So, you have thought about it long enough. You’re tired of taking three days to accomplish what could be done in one. Perhaps you have had enough of long lines and pat downs. Maybe you’ve chartered or flown on a friend’s aircraft a time or two and realized the cost-benefit analysis makes sense. Whatever your reason, you have decided it’s time to purchase your own aircraft. With that big decision made, now comes that task of deciding which aircraft is right for you.
As with most decisions in life, there are tradeoffs, and deciding which aircraft to purchase is no exception. The four main forces acting on an aircraft – thrust, lift, drag and gravity – are the cause of most aircraft acquisition tradeoffs. More thrust means higher speed, but more cost. More lift means shorter runways are accessible, but slower cruise speeds. Larger, heavier aircraft mean more cabin comfort and capability, but need more lift and thrust which, in turn, correlates to more cost.
Acquisition Budget. The most logical place to start is to set the acquisition budget. How much can I afford? It is important to remember that an aircraft is a tool to help facilitate the growth of your business and simplify your life. Letting ego creep into the budget decision can lead to acquiring more aircraft than needed, and can lead to a less than ideal ownership experience.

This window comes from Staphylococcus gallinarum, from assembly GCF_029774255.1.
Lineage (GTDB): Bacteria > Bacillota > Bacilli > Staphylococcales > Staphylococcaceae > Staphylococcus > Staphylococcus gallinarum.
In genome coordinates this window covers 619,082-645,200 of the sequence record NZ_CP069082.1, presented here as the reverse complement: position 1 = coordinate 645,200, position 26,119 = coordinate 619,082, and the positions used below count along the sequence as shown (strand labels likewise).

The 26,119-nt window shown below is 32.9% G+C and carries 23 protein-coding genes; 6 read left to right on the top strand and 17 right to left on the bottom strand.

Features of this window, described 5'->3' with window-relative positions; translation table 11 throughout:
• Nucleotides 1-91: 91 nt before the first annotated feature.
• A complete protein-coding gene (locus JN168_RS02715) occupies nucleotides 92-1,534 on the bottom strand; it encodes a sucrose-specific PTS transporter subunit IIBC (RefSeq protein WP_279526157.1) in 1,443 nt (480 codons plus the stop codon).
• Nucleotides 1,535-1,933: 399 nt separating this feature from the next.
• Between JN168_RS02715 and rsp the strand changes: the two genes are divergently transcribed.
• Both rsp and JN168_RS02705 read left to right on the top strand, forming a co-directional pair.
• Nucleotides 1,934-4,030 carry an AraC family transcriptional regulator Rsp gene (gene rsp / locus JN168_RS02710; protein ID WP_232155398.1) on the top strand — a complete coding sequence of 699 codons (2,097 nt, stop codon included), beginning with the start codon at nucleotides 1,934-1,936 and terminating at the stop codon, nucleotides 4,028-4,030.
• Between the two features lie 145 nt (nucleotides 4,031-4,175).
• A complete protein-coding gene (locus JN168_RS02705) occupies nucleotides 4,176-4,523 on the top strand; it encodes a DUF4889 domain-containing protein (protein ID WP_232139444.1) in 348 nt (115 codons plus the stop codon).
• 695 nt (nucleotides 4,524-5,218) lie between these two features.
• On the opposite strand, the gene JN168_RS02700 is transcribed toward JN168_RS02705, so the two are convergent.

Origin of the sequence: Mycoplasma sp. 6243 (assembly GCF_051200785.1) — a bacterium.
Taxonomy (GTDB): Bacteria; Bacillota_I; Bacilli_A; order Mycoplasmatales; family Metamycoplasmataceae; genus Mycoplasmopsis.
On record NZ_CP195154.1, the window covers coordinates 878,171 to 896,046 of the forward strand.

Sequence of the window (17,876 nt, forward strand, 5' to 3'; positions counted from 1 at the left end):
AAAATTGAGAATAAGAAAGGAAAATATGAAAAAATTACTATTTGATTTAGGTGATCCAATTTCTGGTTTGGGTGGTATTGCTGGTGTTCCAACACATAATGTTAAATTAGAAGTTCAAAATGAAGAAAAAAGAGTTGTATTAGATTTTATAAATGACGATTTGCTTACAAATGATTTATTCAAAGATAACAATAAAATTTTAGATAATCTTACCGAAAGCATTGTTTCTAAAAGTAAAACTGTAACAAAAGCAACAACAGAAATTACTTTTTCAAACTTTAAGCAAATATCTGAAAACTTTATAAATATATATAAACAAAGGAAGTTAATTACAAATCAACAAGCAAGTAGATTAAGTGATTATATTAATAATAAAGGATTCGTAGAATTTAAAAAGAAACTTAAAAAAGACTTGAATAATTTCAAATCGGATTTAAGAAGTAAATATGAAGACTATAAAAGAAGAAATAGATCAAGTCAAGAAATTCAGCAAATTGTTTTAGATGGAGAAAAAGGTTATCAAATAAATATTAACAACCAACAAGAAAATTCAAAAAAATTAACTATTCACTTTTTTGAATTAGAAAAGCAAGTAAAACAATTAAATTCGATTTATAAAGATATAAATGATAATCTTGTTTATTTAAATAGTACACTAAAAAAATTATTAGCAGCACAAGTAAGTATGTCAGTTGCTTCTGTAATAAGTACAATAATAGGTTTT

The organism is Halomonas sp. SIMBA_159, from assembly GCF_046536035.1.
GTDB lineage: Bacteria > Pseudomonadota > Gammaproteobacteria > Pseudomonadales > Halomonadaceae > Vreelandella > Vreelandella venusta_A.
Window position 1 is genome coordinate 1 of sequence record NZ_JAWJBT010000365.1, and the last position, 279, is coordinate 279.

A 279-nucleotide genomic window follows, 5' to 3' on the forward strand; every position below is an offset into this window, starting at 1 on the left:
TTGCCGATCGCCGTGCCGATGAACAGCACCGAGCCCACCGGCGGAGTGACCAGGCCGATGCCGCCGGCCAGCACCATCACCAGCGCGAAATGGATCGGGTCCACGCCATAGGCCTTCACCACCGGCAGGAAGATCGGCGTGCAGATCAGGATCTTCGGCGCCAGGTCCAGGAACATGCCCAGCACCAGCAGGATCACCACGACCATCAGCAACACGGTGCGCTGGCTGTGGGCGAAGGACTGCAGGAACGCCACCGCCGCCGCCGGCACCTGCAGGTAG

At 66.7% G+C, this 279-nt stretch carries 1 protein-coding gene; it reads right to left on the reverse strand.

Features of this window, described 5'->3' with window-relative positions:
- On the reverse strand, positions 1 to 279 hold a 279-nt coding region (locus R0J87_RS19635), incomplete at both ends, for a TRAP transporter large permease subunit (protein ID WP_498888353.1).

Operating Costs. Just as important as how much can I afford to acquire the aircraft, is how much can I afford for direct operating cost of the aircraft? Typically, the older the airframe and engines, the higher the direct operating costs. This is due to more maintenance being required on the airframe, as well as the less efficient engines on older aircraft. As aircraft age, particularly beyond ten years, their values decline, but direct operating costs increase. An extreme example of this is in the large cabin Gulfstream G-II market. While this 1970s vintage aircraft can be purchased for nearly give away prices of $400K and below, it will cost upwards of $7,000 per hour to operate.